The 3 topics that will make up 2020
If there is one good news for this year, it is that the transformation of our brand consultancy expertise is coming to an end, making it a generator of value, accessible to all companies.
Other than branding, we help drive companies through the brand by bringing together leading experts on every topic.
The hybridization of the know-how, so dear to DRAGON ROUGE, is expanding, at a time when the creative translation needs to give meaning to a diversity of audiences that struggle to unravel the truth from the false, the fair from the unfair, the useful from the futile.
There are 3 topics that emerge from this context. Let’s find out about them together.
1. Brand purpose, we have mastered it
« Buzz word » of late 2019, companies have found out about a component of the loi Pacte (Action Plan for Business Growth and Transformation): the brand purpose. This law encourages companies to define their brand purpose, allowing them to register it to their status and become a ‘B corporation’. Atos, Yves Rocher, la Maif, Carrefour, Danone have received a lot of attention from doing it in 2019. For some, this brand purpose was already part of the DNA of their business model and the only thing they had to do was to formalize it.
By contrast, when it comes to changing everything, we have seen, read and heard all sorts of things. So how can we go about it when there are as many theories as there are experts?
Le Cercle des Entreprises à raison d’être (CERE) offers a clearer view through the sharing of experiences and feedback during conferences, and in the media.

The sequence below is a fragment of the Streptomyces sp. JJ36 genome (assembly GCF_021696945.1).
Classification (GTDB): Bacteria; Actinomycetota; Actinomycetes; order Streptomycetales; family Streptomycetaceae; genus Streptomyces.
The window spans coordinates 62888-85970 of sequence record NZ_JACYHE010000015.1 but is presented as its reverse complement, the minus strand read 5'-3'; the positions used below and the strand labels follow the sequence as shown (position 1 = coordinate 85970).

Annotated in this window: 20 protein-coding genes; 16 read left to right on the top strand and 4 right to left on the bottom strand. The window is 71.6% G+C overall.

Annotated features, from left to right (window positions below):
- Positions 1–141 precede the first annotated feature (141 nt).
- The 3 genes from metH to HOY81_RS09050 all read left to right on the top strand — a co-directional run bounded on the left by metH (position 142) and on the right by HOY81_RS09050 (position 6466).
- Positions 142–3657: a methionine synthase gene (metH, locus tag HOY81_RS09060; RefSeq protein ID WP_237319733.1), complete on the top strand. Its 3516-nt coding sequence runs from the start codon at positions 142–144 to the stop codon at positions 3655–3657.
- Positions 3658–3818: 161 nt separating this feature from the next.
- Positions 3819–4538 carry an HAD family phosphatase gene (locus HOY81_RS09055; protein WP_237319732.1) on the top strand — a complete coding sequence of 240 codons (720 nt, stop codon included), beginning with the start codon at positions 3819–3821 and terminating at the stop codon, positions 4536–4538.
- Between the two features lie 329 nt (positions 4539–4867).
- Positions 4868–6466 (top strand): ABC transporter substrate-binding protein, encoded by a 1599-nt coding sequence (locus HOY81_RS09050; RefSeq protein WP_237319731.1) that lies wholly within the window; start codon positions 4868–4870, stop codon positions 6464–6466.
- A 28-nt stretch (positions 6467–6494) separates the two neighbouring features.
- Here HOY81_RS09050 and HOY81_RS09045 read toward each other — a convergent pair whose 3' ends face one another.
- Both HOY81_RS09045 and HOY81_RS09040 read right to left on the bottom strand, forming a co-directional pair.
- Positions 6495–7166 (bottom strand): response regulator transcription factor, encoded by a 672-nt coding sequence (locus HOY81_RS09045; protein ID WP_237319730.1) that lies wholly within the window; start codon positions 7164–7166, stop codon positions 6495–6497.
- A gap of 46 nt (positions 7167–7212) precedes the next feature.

First, this needs to come from the top down. It seems complex to be staking everything on a bottom-up approach. The need for the CEO to embody the project is undisputable. Indeed, the brand purpose will become the company’s strategic compass, and the reference in terms of successful cross-company projects. Once the brand purpose formalized, the entire organization must be consulted in order to build together the evidences and the operational changes needed to carry it out. Thus, the top management becomes a transformation facilitator. It improves the trust that one places in his/her organization, through its ability to set in motion the projects related to its brand purpose. This constant exchange between the management teams is a key factor, as is the necessity to name sponsors/ambassadors that will be in charge of delivering the key messages and facilitating the on-going iteration that the transformation implies.
This ambition for the general interest, that the leaders intend on pursuing, is not limited to quoted joint stoke companies. All companies can get on board with it (ex: DRAGON ROUGE helped to bring Openclassroom’s brand purpose to life: make education accessible, everywhere, all the time.)
This will give a new momentum and meaning to a market economy in need of reinventing itself.
2. The second life of things and actions
The holistic and circular approach of business models, embedded in the brand greet which we created with Accor, will sooner or later become the norm for all industries. The value of what companies will produce is evolving.
The lifespan of the products is increasing. Independent business ecosystems contribute to making brand offers singular. In other words, the deterioration of the value of things is changing: it is slowing down. And the brand is more valuable than ever to slow down this deterioration of value. The automotive industry is experiencing this issue since the leasing has taken-off. The stronger the brand, the longer the value of the products and services delivered will last. For this reason, a luxury car is more competitive in leasing than a mid-range car. The high-range manufacturer knows that his vehicle will keep its value longer.